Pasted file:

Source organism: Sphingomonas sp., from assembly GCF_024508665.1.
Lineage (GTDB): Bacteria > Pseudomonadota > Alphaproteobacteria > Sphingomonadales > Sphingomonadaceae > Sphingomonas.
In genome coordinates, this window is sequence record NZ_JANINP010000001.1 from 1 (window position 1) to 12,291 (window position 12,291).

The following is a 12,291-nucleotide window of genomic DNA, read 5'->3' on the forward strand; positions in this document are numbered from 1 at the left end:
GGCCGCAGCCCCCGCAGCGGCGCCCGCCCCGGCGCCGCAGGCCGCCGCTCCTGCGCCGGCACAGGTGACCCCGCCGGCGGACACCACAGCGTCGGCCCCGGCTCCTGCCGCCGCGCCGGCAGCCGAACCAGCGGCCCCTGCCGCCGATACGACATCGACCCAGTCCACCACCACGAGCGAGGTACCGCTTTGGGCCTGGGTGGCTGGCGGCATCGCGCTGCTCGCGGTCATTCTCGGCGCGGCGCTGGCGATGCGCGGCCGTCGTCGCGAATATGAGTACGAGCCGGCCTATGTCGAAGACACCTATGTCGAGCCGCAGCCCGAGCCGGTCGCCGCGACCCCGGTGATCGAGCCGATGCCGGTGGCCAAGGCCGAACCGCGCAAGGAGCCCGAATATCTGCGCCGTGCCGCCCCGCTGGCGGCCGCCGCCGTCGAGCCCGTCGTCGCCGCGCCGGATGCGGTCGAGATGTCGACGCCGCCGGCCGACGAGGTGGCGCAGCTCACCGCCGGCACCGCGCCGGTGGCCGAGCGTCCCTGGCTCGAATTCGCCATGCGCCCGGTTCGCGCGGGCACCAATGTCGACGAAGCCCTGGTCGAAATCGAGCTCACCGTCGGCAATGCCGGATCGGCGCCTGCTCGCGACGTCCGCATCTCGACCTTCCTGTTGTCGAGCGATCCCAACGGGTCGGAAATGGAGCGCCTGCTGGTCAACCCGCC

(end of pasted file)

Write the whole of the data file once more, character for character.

Source organism: Sphingomonas sp., from assembly GCF_024508665.1.
Lineage (GTDB): Bacteria > Pseudomonadota > Alphaproteobacteria > Sphingomonadales > Sphingomonadaceae > Sphingomonas.
In genome coordinates, this window is sequence record NZ_JANINP010000001.1 from 1 (window position 1) to 12,291 (window position 12,291).

The following is a 12,291-nucleotide window of genomic DNA, read 5'->3' on the forward strand; positions in this document are numbered from 1 at the left end:
GGCCGCAGCCCCCGCAGCGGCGCCCGCCCCGGCGCCGCAGGCCGCCGCTCCTGCGCCGGCACAGGTGACCCCGCCGGCGGACACCACAGCGTCGGCCCCGGCTCCTGCCGCCGCGCCGGCAGCCGAACCAGCGGCCCCTGCCGCCGATACGACATCGACCCAGTCCACCACCACGAGCGAGGTACCGCTTTGGGCCTGGGTGGCTGGCGGCATCGCGCTGCTCGCGGTCATTCTCGGCGCGGCGCTGGCGATGCGCGGCCGTCGTCGCGAATATGAGTACGAGCCGGCCTATGTCGAAGACACCTATGTCGAGCCGCAGCCCGAGCCGGTCGCCGCGACCCCGGTGATCGAGCCGATGCCGGTGGCCAAGGCCGAACCGCGCAAGGAGCCCGAATATCTGCGCCGTGCCGCCCCGCTGGCGGCCGCCGCCGTCGAGCCCGTCGTCGCCGCGCCGGATGCGGTCGAGATGTCGACGCCGCCGGCCGACGAGGTGGCGCAGCTCACCGCCGGCACCGCGCCGGTGGCCGAGCGTCCCTGGCTCGAATTCGCCATGCGCCCGGTTCGCGCGGGCACCAATGTCGACGAAGCCCTGGTCGAAATCGAGCTCACCGTCGGCAATGCCGGATCGGCGCCTGCTCGCGACGTCCGCATCTCGACCTTCCTGTTGTCGAGCGATCCCAACGGGTCGGAAATGGAGCGCCTGCTGGTCAACCCGCC